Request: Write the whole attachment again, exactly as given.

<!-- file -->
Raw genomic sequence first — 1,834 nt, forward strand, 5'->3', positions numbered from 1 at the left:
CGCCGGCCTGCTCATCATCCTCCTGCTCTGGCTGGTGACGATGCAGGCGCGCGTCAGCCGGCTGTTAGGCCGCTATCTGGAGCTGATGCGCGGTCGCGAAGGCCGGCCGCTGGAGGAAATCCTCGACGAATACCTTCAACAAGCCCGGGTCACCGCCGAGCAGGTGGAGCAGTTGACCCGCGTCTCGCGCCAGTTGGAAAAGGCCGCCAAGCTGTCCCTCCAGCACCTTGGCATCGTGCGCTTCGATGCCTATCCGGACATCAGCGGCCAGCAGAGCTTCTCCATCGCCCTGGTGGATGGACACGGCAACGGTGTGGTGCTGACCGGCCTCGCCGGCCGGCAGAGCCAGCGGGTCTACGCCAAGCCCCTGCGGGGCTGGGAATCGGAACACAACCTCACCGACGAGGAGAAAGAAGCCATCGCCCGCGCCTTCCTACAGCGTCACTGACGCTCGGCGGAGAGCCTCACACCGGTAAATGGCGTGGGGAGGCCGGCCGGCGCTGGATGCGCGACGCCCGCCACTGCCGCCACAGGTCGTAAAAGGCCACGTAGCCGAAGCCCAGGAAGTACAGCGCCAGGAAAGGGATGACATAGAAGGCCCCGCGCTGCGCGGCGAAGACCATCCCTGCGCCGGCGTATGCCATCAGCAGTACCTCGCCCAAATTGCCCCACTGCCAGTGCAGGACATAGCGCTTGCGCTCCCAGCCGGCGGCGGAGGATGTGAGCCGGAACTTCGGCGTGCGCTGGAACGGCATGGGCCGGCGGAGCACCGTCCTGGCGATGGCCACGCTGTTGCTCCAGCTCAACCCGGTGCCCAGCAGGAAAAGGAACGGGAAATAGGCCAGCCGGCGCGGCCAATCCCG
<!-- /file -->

Raw genomic sequence first — 1,834 nt, forward strand, 5'->3', positions numbered from 1 at the left:
CGCCGGCCTGCTCATCATCCTCCTGCTCTGGCTGGTGACGATGCAGGCGCGCGTCAGCCGGCTGTTAGGCCGCTATCTGGAGCTGATGCGCGGTCGCGAAGGCCGGCCGCTGGAGGAAATCCTCGACGAATACCTTCAACAAGCCCGGGTCACCGCCGAGCAGGTGGAGCAGTTGACCCGCGTCTCGCGCCAGTTGGAAAAGGCCGCCAAGCTGTCCCTCCAGCACCTTGGCATCGTGCGCTTCGATGCCTATCCGGACATCAGCGGCCAGCAGAGCTTCTCCATCGCCCTGGTGGATGGACACGGCAACGGTGTGGTGCTGACCGGCCTCGCCGGCCGGCAGAGCCAGCGGGTCTACGCCAAGCCCCTGCGGGGCTGGGAATCGGAACACAACCTCACCGACGAGGAGAAAGAAGCCATCGCCCGCGCCTTCCTACAGCGTCACTGACGCTCGGCGGAGAGCCTCACACCGGTAAATGGCGTGGGGAGGCCGGCCGGCGCTGGATGCGCGACGCCCGCCACTGCCGCCACAGGTCGTAAAAGGCCACGTAGCCGAAGCCCAGGAAGTACAGCGCCAGGAAAGGGATGACATAGAAGGCCCCGCGCTGCGCGGCGAAGACCATCCCTGCGCCGGCGTATGCCATCAGCAGTACCTCGCCCAAATTGCCCCACTGCCAGTGCAGGACATAGCGCTTGCGCTCCCAGCCGGCGGCGGAGGATGTGAGCCGGAACTTCGGCGTGCGCTGGAACGGCATGGGCCGGCGGAGCACCGTCCTGGCGATGGCCACGCTGTTGCTCCAGCTCAACCCGGTGCCCAGCAGGAAAAGGAACGGGAAATAGGCCAGCCGGCGCGGCCAATCCCG